How can we offer equity of access for people with disabilities?

Former public transport minister Tom Roper says the rate of progress is too slow. Image credit: ABC News, Bridget Rollason.

People with disabilities include people with:

  • limited mobility, e.g. use a cane or wheelchair,
  • neuro-cognitive disorders,
  • neuro-developmental and/or intellectual disabilities,
  • blindness or low vision, and
  • deafness or hard of hearing.

Status of infrastructure in Yarra

Unfortunately, many footpaths in Yarra are too narrow, obstructed, sloping, bumpy, or discontinuous. In addition, most public transport stops aren’t level access. Neighbouring councils have similarly poor infrastructure, leading to protests, such as this in the City of Moreland:

Campaign for level access tram stops. Image credit: Facebook.

Disability Discrimination Act

The Commonwealth Disability Discrimination Act 1992 requires State Governments to upgrade infrastructure to offer equity of access, including level access public transport stops. To date, compliance with the Act has not been achieved.

State Government policy

The Victorian State Government has released multiple policies and action plans, but has failed to deliver the infrastructure required.

The plan has an admirable vision and statement of priorities, including universal design and improved access for public transport.

Key priorities in State Disability Plan 2017-2020. Image credit: Victoria State Government, highlight from Streets Alive Yarra.

Streets Alive Yarra supports the principle of universal design that is highlighted in the plan, and calls on the State Government to actually implement the principle, including:

  • fund the Department of Transport to upgrade all public transport stops to level access by 2030, and
  • fund Local Government to upgrade all footpaths so they have a minimum unobstructed width of 2 metres, are smooth, level, and continue at grade when crossing minor side streets.

Yarra policy

The City of Yarra has adopted an Access and Inclusion Policy 2018-2024.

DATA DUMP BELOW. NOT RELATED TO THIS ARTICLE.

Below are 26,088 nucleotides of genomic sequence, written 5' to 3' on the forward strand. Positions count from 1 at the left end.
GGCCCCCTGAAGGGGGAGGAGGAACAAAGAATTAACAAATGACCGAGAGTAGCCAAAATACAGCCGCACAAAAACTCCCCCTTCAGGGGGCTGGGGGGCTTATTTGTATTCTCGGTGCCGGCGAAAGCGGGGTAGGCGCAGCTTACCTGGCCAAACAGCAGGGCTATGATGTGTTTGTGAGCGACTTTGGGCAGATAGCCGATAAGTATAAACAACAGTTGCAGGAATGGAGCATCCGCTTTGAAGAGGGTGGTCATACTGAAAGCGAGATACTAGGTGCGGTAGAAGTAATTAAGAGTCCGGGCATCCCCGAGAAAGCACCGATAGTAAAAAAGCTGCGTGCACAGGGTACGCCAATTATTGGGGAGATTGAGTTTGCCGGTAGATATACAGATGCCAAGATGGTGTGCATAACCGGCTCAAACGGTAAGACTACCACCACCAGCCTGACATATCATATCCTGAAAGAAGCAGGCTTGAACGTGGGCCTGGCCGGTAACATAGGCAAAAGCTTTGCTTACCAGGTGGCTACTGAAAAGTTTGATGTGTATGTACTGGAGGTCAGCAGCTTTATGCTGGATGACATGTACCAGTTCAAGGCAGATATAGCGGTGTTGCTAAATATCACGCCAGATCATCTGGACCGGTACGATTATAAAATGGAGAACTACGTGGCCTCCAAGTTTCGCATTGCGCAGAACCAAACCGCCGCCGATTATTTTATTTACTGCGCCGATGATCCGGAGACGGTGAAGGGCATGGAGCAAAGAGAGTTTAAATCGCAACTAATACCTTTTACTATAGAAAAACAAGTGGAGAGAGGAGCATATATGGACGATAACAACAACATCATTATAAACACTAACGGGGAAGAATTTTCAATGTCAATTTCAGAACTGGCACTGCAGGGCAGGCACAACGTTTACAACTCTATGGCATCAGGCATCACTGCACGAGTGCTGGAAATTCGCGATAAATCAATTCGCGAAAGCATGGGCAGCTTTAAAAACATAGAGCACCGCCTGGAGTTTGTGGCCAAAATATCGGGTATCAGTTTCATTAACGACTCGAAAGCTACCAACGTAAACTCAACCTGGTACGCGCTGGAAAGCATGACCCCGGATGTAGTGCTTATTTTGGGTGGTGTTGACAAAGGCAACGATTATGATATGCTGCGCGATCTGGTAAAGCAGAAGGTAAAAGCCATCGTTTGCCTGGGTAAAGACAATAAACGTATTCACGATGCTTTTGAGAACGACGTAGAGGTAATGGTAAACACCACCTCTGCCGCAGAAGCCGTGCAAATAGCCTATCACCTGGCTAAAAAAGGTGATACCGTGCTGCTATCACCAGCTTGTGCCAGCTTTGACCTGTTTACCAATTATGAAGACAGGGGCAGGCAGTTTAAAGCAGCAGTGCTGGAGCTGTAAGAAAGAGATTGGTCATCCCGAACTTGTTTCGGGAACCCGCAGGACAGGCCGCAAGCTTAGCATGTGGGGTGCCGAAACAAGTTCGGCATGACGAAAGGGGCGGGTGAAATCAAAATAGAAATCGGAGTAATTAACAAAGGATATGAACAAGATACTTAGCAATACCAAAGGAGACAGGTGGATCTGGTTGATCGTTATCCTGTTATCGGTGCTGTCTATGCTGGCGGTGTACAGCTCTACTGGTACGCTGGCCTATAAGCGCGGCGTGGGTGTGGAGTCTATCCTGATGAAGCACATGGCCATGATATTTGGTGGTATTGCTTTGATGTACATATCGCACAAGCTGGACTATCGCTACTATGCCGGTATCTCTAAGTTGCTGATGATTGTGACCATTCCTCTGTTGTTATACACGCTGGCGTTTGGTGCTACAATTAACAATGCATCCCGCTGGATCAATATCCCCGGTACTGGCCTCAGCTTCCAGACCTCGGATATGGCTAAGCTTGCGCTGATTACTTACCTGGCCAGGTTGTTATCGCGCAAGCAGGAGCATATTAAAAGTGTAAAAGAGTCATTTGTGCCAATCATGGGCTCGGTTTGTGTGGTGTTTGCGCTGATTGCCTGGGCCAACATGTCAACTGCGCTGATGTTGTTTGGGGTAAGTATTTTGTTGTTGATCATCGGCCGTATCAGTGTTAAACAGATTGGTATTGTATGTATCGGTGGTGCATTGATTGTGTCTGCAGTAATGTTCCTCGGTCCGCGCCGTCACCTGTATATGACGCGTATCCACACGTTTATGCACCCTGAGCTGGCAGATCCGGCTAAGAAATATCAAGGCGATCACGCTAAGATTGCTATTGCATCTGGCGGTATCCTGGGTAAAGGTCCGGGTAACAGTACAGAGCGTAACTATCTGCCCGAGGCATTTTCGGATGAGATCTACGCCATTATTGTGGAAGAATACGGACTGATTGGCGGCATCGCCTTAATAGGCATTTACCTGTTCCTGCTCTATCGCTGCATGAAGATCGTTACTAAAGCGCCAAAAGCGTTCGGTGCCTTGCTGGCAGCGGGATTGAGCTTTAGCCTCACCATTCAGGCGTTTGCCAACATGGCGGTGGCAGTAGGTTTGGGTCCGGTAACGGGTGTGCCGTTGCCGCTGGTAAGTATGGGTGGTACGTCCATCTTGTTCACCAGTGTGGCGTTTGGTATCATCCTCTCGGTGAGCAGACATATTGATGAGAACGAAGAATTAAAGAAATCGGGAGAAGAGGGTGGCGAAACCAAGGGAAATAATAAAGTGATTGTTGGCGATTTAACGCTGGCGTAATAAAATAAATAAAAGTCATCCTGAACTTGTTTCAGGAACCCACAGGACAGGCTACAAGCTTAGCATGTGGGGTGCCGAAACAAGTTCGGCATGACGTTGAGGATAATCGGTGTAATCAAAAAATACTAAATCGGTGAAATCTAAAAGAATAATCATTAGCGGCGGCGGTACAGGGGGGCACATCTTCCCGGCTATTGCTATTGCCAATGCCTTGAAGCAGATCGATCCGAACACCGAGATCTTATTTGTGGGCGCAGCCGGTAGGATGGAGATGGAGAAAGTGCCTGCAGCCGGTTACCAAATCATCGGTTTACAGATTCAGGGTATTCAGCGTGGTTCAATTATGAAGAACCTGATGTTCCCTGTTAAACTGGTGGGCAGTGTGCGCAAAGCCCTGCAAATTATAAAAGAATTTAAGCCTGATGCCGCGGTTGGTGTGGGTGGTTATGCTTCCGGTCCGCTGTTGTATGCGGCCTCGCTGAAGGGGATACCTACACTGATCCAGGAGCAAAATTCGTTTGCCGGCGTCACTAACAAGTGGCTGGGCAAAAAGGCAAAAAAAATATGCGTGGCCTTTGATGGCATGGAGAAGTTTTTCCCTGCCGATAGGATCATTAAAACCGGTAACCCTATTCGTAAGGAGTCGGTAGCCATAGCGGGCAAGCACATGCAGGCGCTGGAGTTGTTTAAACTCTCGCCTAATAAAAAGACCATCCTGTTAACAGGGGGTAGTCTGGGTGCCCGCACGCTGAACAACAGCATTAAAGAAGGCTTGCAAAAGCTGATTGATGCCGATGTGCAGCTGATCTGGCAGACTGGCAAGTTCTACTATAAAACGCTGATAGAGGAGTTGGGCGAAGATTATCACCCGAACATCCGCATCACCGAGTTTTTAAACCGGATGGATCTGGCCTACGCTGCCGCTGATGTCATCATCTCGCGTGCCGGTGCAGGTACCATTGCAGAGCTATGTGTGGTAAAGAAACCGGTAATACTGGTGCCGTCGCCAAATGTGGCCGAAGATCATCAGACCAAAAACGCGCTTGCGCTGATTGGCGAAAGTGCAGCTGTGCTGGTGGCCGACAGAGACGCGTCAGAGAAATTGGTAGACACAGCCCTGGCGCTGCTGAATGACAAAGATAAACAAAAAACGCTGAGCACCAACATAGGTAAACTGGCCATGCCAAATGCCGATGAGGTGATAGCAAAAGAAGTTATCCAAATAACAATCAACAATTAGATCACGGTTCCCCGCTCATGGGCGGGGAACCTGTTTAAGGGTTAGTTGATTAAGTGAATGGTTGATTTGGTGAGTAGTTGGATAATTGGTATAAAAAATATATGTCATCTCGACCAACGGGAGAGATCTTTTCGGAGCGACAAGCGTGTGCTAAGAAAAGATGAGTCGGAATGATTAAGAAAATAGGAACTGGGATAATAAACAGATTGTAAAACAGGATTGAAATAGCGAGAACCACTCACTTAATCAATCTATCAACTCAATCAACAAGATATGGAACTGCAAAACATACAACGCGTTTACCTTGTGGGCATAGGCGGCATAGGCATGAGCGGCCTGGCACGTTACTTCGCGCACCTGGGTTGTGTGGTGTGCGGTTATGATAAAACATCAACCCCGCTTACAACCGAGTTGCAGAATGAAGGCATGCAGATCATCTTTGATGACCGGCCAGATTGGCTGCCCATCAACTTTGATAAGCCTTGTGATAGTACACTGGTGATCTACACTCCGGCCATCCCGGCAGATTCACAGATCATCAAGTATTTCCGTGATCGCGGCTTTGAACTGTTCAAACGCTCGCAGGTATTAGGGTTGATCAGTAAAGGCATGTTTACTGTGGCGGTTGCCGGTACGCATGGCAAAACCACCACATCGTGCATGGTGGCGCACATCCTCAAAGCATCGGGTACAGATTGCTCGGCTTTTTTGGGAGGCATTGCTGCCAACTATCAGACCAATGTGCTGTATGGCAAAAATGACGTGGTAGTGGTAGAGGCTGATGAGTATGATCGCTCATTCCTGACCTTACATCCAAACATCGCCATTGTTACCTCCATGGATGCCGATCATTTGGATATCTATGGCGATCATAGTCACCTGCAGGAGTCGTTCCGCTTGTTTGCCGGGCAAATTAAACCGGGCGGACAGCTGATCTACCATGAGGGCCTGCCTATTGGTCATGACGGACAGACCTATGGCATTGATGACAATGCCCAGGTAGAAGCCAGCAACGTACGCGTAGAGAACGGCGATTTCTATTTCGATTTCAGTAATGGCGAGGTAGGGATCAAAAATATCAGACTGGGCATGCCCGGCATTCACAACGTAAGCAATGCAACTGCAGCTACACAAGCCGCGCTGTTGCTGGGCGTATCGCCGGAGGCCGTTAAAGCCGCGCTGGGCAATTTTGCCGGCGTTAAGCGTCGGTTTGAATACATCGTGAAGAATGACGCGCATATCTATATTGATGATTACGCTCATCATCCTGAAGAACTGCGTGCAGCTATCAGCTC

Yarra Access and Inclusion Strategy. Image credit: City of Yarra.

The document includes two important strategies, but unfortunately the Action Plan part of the document fails to translate these strategies into actions that will actually deliver effective outcomes.

Selected strategies. Image credit: City of Yarra.

What Yarra can do

The City of Yarra can clarify key elements of policy, and then fund improvements via LAPMs, including:

  • Footpaths should have a minimum unobstructed width of 2 metres, increasing to 4.5 metres on busy shopping streets
  • Footpaths should be smooth and level, with a paving and texture that is different to the asphalt used on roads
  • Footpaths on collector streets and shopping streets should continue at grade, i.e. be continuous, when crossing side streets
  • Cross-overs, e.g. for driveways, should not impact on, detract from or alter the slope of footpaths or the observable priority of footpaths
  • Triple number of parking bays that are reserved for people with disabilities, across the municipality
Person with a disability using a bicycle lane in the Netherlands. Image credit: Chris Bruntlett.

Guidance from MRCagney

Bridget Burdett from MRCagney has published guidance on measures for inclusive access in transport:

Image credit: MRCagney

Design guides

Learn more from this collection of design guides; including the video below from ISEMOA and Cities for All; or the “Cycling for everyone” guide from ARUP and Sustrans:

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